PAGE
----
BOOK XV. IN WHICH THE HISTORY ADVANCES ABOUT TWO DAYS.
5. Chapter v. Containing some matters...
But a more lucky circumstance happened for poor Sophia; another noise
now broke forth, which almost drowned her cries; for now the whole
house rang with, "Where is she? D--n me, I'll unkennel her this
instant. Show me her chamber, I say. Where is my daughter? I know
she's in the house, and I'll see her if she's above-ground. Show me
where she is."--At which last words the door flew open, and in came
Squire Western, with his parson and a set of myrmidons at his heels.
How miserable must have been the condition of poor Sophia, when the
enraged voice of her father was welcome to her ears! Welcome indeed it
was, and luckily did he come; for it was the only accident upon earth
which could have preserved the peace of her mind from being for ever
Sophia, notwithstanding her fright, presently knew her father's voice;
and his lordship, notwithstanding his passion, knew the voice of
reason, which peremptorily assured him, it was not now a time for the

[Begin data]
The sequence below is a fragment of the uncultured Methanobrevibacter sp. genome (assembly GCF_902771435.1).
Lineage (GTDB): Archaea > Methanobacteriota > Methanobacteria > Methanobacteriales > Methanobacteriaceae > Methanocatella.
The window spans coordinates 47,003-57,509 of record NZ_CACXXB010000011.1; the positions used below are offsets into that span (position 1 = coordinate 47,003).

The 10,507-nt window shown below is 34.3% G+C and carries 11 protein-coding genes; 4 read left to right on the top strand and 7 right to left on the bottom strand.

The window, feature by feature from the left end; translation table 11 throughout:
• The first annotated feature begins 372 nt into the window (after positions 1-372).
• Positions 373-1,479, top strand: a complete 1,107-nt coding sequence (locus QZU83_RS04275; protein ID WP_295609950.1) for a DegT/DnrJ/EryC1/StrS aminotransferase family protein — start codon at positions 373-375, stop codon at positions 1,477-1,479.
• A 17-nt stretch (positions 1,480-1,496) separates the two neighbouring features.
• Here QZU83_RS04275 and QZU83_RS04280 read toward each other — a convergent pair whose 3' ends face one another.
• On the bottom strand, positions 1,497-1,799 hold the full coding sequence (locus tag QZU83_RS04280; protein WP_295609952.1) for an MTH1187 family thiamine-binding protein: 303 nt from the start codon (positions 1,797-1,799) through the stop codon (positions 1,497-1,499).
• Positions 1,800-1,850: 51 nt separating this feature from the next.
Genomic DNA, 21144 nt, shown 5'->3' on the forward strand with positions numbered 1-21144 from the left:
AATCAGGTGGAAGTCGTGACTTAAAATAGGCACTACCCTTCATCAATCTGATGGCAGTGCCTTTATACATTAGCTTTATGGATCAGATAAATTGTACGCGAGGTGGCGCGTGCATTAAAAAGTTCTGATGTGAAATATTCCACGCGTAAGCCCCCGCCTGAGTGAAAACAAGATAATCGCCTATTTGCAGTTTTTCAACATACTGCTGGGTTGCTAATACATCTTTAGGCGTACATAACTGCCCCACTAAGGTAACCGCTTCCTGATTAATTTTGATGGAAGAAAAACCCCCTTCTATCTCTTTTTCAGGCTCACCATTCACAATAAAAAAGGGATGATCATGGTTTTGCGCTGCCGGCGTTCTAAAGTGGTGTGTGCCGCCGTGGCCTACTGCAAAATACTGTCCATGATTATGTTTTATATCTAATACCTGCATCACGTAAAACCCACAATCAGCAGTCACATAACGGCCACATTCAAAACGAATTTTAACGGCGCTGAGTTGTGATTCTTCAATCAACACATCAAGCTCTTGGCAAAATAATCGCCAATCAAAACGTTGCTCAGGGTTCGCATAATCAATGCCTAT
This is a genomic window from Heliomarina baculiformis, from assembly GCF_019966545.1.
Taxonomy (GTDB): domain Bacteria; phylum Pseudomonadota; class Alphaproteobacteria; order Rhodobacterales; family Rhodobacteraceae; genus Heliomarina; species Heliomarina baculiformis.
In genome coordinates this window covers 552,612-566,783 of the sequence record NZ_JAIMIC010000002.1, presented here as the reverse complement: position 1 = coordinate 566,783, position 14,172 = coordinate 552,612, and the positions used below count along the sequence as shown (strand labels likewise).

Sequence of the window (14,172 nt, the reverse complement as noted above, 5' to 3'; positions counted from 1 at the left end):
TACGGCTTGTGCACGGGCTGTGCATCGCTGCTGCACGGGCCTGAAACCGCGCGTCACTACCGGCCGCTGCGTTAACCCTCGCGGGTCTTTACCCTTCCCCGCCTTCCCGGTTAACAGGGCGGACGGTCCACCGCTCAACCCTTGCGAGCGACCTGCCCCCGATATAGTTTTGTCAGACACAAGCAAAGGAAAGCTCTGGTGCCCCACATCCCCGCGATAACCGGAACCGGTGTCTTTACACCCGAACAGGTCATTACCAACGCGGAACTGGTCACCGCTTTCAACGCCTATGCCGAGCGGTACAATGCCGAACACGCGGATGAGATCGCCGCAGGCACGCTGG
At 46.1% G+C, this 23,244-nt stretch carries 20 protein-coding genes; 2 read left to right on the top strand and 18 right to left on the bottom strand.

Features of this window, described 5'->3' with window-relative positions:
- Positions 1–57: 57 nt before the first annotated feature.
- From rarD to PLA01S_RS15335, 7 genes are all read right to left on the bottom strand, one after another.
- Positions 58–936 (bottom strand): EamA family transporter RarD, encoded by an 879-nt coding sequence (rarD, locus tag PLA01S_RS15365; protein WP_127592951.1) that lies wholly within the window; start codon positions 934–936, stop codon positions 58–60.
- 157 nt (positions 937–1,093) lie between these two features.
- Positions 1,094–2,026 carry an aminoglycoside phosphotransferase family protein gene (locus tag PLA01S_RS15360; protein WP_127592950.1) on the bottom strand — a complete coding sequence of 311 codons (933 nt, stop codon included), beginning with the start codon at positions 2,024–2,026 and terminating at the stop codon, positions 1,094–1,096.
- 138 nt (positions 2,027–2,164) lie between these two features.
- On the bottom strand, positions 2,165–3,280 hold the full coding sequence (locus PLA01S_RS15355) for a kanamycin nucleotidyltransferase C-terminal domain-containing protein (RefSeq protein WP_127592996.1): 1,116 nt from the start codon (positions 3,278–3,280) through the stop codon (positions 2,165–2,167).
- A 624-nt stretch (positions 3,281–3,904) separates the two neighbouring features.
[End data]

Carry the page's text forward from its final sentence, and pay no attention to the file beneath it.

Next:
perpetration of his villany. Hearing, therefore, the voice approach,
and hearing likewise whose it was (for as the squire more than once
roared forth the word daughter, so Sophia, in the midst of her
struggling, cried out upon her father), he thought proper to
relinquish his prey, having only disordered her handkerchief, and with
his rude lips committed violence on her lovely neck.
If the reader's imagination doth not assist me, I shall never be able
to describe the situation of these two persons when Western came into
the room. Sophia tottered into a chair, where she sat disordered,
pale, breathless, bursting with indignation at Lord Fellamar;
affrighted, and yet more rejoiced, at the arrival of her father.
His lordship sat down near her, with the bag of his wig hanging over
one of his shoulders, the rest of his dress being somewhat disordered,
and rather a greater proportion of linen than is usual appearing at
his bosom. As to the rest, he was amazed, affrighted, vexed, and